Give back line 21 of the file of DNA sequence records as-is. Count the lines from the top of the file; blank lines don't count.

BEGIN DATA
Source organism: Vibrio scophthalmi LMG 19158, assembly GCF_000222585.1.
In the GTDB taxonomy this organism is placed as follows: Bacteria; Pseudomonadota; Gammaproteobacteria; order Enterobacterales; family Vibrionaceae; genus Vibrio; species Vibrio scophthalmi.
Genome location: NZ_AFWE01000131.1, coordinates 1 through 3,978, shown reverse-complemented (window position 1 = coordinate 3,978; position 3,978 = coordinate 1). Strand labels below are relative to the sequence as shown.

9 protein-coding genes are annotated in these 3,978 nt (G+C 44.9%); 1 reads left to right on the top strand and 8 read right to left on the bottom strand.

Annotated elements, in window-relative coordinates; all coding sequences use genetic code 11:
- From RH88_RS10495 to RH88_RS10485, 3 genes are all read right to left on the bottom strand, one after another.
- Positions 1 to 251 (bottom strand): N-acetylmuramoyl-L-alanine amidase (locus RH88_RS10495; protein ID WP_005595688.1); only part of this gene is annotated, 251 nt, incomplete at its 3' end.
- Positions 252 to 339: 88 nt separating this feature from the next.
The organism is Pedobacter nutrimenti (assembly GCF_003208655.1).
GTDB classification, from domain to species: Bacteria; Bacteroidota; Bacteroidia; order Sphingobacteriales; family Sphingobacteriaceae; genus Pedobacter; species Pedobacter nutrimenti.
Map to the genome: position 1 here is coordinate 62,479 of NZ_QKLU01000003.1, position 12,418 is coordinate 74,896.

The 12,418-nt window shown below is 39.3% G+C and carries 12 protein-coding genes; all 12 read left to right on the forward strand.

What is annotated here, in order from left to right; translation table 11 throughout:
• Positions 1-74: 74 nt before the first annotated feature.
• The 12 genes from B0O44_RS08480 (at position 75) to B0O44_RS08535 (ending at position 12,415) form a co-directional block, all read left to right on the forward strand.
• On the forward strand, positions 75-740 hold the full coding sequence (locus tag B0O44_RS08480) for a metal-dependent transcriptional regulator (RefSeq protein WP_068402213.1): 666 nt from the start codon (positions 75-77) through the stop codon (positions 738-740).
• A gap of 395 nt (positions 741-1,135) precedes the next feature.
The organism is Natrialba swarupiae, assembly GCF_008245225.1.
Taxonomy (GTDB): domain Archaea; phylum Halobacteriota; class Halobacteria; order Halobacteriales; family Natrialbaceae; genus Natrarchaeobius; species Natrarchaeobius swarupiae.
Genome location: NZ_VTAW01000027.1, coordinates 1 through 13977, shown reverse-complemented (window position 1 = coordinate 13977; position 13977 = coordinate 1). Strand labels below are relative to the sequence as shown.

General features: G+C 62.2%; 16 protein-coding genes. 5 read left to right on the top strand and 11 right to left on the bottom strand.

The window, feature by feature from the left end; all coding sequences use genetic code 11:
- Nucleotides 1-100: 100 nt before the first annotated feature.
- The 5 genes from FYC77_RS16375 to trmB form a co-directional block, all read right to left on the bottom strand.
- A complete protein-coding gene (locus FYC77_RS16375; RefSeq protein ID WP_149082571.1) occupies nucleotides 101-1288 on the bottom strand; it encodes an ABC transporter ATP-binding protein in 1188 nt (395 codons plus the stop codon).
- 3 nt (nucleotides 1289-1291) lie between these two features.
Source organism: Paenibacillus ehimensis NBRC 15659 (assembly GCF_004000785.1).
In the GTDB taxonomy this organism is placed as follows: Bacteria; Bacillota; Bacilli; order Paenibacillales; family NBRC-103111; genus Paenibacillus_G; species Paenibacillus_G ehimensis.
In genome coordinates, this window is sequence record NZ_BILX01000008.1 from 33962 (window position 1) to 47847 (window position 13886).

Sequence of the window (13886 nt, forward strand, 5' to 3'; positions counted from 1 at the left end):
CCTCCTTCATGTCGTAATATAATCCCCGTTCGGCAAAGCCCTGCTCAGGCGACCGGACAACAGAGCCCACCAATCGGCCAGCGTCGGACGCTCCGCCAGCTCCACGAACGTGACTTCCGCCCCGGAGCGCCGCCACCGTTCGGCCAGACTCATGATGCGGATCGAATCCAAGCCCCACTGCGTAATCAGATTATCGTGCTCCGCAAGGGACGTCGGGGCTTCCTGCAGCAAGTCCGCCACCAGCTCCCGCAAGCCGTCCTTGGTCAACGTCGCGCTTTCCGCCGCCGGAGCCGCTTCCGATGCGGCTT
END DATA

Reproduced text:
General features: G+C 62.2%; 16 protein-coding genes. 5 read left to right on the top strand and 11 right to left on the bottom strand.